Somewhere in our imaginations, according to a wonderful old children's book, there is an Isle of Conclusions, which "can only be reached by jumping."
Lately that island has become crowded with ignorant Americans, eager to blame certain foreigners for their own country's decline. Bestirred by the likes of Rush Limbaugh, Alex Jones, Glen Back, Fox Faux News, et al, they have insinuated themselves into virtually every facet of our lives, espcially in but not limited to the United States House of Representatives.
A fortnight ago, for example, in Minneapolis-St. Paul, some jumpers-to-conclusions who work for TCF bank sent letters to Iranian students at the University of Minnesota notifying them that their accounts at the bank were being closed arbitrarily. University officials are concerned in part because TCF has had a special agreement with the university. It gives the bank the exclusive right to offer checking accounts accessible with the university's photo ID card. The university makes a million dollars a year in royalties from the deal.
"To have just an answer, why such a thing is happening," said one of the affected students, in law school. "Not just that they are exercising their right, but why they are exercising their right."
TCF spokesman Jason Korstange talked circles around the answers. He said TCF will review each student's account. and they could close the accounts sooner if they wished. In any event, the bank said, they would need to end any automatic transactions tied to the account.
The doubletalk prompted dozens of senior faculty and staff at the University to send the following letter to Jay Kosmick, TCF Vice President and Region Manager:
Our intention is not to generate ill will, but rather to urge better practices that befit an institution that works with and benefits from a diverse university community.
First, we must express our deep disappointment in TCF-Minneapolis Bank’s unilateral closing of the bank accounts of at least 22 UMN Iranian students citing possible violations of U.S. trade sanctions. As the students have not engaged in any illegal banking transactions, this appeared to be a case of discrimination based on national origin and unfounded “preemptive” stereotypes. As university faculty who research social practices and ideas, we recognized that TCF’s actions, whether intentional or not, fit precisely within the definition of xenophobia. In other words, allowing a person’s social and group category as the determining factor in assessing an individual without regard to his or her actual actions is textbook prejudice.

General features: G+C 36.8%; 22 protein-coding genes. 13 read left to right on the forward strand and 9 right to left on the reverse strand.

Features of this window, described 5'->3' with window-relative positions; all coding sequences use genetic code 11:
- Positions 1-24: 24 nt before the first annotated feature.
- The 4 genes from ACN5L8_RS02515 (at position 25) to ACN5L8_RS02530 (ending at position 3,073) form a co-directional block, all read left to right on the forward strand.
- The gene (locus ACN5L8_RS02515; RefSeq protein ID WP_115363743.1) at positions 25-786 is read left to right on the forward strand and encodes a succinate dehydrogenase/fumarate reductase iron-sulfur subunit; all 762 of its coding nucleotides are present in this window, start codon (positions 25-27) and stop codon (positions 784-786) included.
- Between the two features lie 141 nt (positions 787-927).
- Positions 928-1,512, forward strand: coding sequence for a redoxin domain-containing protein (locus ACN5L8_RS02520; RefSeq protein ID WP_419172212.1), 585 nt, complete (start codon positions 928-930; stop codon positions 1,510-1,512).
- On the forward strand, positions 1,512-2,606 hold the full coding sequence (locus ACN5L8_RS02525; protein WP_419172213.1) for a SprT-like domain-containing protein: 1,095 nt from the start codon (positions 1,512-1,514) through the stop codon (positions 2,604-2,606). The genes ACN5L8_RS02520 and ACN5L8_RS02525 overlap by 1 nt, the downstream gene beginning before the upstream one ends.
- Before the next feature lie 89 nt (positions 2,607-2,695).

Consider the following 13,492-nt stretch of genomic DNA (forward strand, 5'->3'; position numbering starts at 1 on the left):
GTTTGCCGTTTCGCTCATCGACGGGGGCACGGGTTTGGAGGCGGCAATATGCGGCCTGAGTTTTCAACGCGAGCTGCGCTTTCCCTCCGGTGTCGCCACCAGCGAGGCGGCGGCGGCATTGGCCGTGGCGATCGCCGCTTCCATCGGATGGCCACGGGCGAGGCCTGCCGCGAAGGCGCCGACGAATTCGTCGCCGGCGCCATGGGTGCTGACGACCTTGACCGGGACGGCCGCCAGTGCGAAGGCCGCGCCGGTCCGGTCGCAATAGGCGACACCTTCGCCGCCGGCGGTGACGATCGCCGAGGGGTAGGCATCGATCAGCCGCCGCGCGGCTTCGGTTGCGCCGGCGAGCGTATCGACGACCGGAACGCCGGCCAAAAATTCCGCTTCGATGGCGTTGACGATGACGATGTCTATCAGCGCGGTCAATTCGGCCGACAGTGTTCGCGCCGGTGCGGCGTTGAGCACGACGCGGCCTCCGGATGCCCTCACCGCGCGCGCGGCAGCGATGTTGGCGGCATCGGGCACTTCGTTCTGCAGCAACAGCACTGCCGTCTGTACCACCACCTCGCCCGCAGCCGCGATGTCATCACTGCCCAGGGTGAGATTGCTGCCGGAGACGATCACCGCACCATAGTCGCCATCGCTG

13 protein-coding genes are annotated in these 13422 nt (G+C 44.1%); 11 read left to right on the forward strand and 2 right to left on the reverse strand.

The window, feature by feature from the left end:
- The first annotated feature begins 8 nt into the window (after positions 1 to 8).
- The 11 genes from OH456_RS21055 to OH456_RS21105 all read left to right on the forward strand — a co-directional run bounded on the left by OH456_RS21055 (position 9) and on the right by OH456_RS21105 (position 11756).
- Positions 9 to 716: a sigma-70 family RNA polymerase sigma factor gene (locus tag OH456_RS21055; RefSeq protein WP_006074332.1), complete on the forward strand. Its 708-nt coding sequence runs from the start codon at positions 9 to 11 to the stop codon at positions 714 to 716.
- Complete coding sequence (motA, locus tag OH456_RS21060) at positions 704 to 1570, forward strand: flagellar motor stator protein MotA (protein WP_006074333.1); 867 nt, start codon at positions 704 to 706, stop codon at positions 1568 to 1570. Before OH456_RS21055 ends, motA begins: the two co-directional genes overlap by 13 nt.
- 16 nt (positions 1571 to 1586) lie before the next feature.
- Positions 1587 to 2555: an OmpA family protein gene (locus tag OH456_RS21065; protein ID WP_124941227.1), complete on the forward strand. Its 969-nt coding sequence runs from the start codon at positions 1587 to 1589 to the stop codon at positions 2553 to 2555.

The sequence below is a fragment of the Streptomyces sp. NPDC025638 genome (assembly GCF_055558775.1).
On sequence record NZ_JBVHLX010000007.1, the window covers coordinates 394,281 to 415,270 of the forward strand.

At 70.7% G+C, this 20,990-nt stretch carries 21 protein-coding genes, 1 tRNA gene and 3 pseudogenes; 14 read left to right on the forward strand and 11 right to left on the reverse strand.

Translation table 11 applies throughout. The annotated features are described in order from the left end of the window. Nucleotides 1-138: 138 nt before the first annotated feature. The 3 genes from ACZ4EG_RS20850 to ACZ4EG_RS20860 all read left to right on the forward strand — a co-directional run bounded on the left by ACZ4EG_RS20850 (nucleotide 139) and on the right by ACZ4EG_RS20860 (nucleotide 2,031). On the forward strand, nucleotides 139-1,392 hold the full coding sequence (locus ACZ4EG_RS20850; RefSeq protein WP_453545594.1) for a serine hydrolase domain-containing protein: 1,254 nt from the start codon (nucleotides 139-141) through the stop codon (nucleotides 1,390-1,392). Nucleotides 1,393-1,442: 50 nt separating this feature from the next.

Second, we are perhaps even more dismayed by how TCF has handled the process and the aftermath of its actions - the holiday timing of the letters, the lack of empathy and compassion, the misplaced justifications, the dearth of case-by-case review, to name a few. Beyond being “tone-deaf,” we are struck by how distant and anti-social its response has been. . . .it takes little imagination to understand that the imposed closing of an important facet of one’s life can generate feelings of immense anxiety, betrayal, anger, injustice, dislocation, insult, and injury.
In this light, we – part of a growing group of faculty and staff members at the University of Minnesota – will switch our direct deposit from TCF Bank into a different institution and/or will close our accounts. We no longer feel comfortable having TCF be the responsible institution for our deposits. . . . .
We also believe that institutions can change; and that all individuals who work within institutions do not necessary agree with a particular course of action. We hope that you will share this letter with other decision-makers at TCF and attempt to reform some of the culture that led to these unfortunate acts.
(Signed by 14 senior faculty including department heads)
Deeply influenced by the American media's blind acceptance of anti-Iran "reports" that are unsourced, or leaked by friends of Israel's hawk government, somebody or bodies in that Minnesota bank jumped to the isle of conclusions and took inappropriate, perhaps even illegal actions.
The pity of it is that all over America, you merely have to cross the street to find similar attitudes and willingness to accuse on the basis of nationality, skin color or religious beliefs.
It has become The American Way and it only drags the country further down.